We’ll Show You the Best Method to Learn German—For You
What’s the best method to learn German?
There’s a German expression that can help you answer that question: auf jeden Topf passt ein Deckel (for every pot, there is a lid).
It’s up to you to identify what type of pot you are, and what kind of lid will fit you best.
Here’s my own story, for example. (Spoiler: it’s a bit romantic.)
I started learning after watching Wim Wenders’ “Der Himmel über Berlin“ (“Wings of Desire”).
Basically, this amazing film shifted my idea of German from the harsh language of WWII hate speeches to the sweet voice of Bruno Ganz reciting, “Als das Kind Kind war, wusste es nicht, dass es Kind war.” (“When the child was a child, he didn’t know he was a child.”)
That’s how I decided to start tackling German study by watching tons of films, shows and other video or audio content. I supplemented this with more formal German for beginners courses, to teach me the intricate structures and details I’d need to indulge my artistic tendencies.
Whatever your own motivation and interests may be, there’s a wide array of German learning methods to choose from.
You can go the formal way, like I did, and stick to Goethe Institut courses—no regrets there (more on those below).
Then again, I learned German in the ’90s. Back then, there was no worldwide web to speak of, and access to audiovisual and self-study learning materials were quite limited. I was just borrowing Spiegel and Patrick Süskind audio tapes from the Goethe Library and hoping for the best.
Today, you can easily find the best apps to learn German, not to mention books, videos, virtual instructors… the list goes on. You can choose your favorite learning methods and resources, mix and match, shake things up when you get bored—the sky’s the limit.
The best part is, prices start at free, and some of the greatest methods available are surprisingly affordable.
We’ll show you all the best options from apps to courses to books to find your personal best method to learn German.
How to Choose the Best Method to Learn German
Choices, when they abound, can be a blessing and a curse. When I decided to study German, Goethe Institut was it. Well, actually, I could choose to learn with the Eastern Germans at Bertolt Brecht House, but it seemed the Western Germans had way more resources to offer.
Today, you can create your own path from German for beginners all the way to fluency, and there’s a lot to consider when designing it. Here are some things to keep in mind when looking for the best ways to learn German.
- Choosing the best method depending on the learner. No mystery here. If you are literarily inclined, you may seek out German fiction books for language learners and grammar textbooks. If you prefer more modern resources, perhaps you want a video-based method or a user-friendly app.
Some methods are designed for busy businesspeople, with lessons that can be as short as a few minutes, while others require much more time and concentration. The most important element in your learning process is You.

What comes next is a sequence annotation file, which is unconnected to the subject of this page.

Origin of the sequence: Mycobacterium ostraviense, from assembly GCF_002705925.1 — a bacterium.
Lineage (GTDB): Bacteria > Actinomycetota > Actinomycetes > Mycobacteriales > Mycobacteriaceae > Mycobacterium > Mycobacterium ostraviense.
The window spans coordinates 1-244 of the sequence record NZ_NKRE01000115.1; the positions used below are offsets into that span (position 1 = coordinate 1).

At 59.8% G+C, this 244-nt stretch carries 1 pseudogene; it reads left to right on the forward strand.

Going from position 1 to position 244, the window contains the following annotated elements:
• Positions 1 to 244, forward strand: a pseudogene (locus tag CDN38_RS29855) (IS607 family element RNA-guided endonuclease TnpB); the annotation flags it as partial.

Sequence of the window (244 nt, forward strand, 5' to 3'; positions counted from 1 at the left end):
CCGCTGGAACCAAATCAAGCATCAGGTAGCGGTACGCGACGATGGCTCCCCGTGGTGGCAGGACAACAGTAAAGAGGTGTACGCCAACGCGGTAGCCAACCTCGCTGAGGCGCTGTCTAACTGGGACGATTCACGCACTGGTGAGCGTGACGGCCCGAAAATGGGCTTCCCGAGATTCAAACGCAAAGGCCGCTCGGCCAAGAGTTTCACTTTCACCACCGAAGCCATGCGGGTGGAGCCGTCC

Keep that in mind, and you shall be sipping Liebfraumilch and chatting away with the locals at Potsdamer Platz in no time.
- Choosing the best method based on goals and expectations. There are quick methods for tourists planning a visit to Germany and more thorough methods that may take years. German grammar is no piece of cake, and if you need to improve your fluency fast, it’s really important to decide what you want to focus on.
Most importantly, don’t be afraid to make mistakes, focus on your personal goals and keep moving.
- Choosing free vs. paid methods. Everyone loves free things, but sometimes paying a few dollars can make a big difference. If you want to be able to order coffee and a meal in Köln or Zürich, a free online learning method is probably enough.
If you’re looking for an efficient method that’ll take you all the way to proficiency, you may have to put your money where your mouth is.
What’s Your Best Method to Learn German? Find It in These 12 Incredible Resources to Learn German Online
Mix them, match them, alternate them, try them, buy them, binge on them—it’s all good as long as your German is the better for it. Here are our top choices to find your best way to learn German.
German Language Institute Courses
1. Goethe Institute
The Goethe Institute has long been considered one of the best ways to learn German. It is still as big as it was in the 90s, but it has gotten some fierce competition from language learning centers offering more dynamic and less culture-centered methods. With Goethe Institut, you get internationally-recognized certificates, access to great libraries, extracurricular activities and a true German cultural experience.
Culture is key, so this is the best choice if that’s interesting to you. The institutes are often burgeoning cultural centers, hosting German cinema screenings, art shows and conferences. When I attended the Goethe in Montevideo, I was even able to take an acting class in German.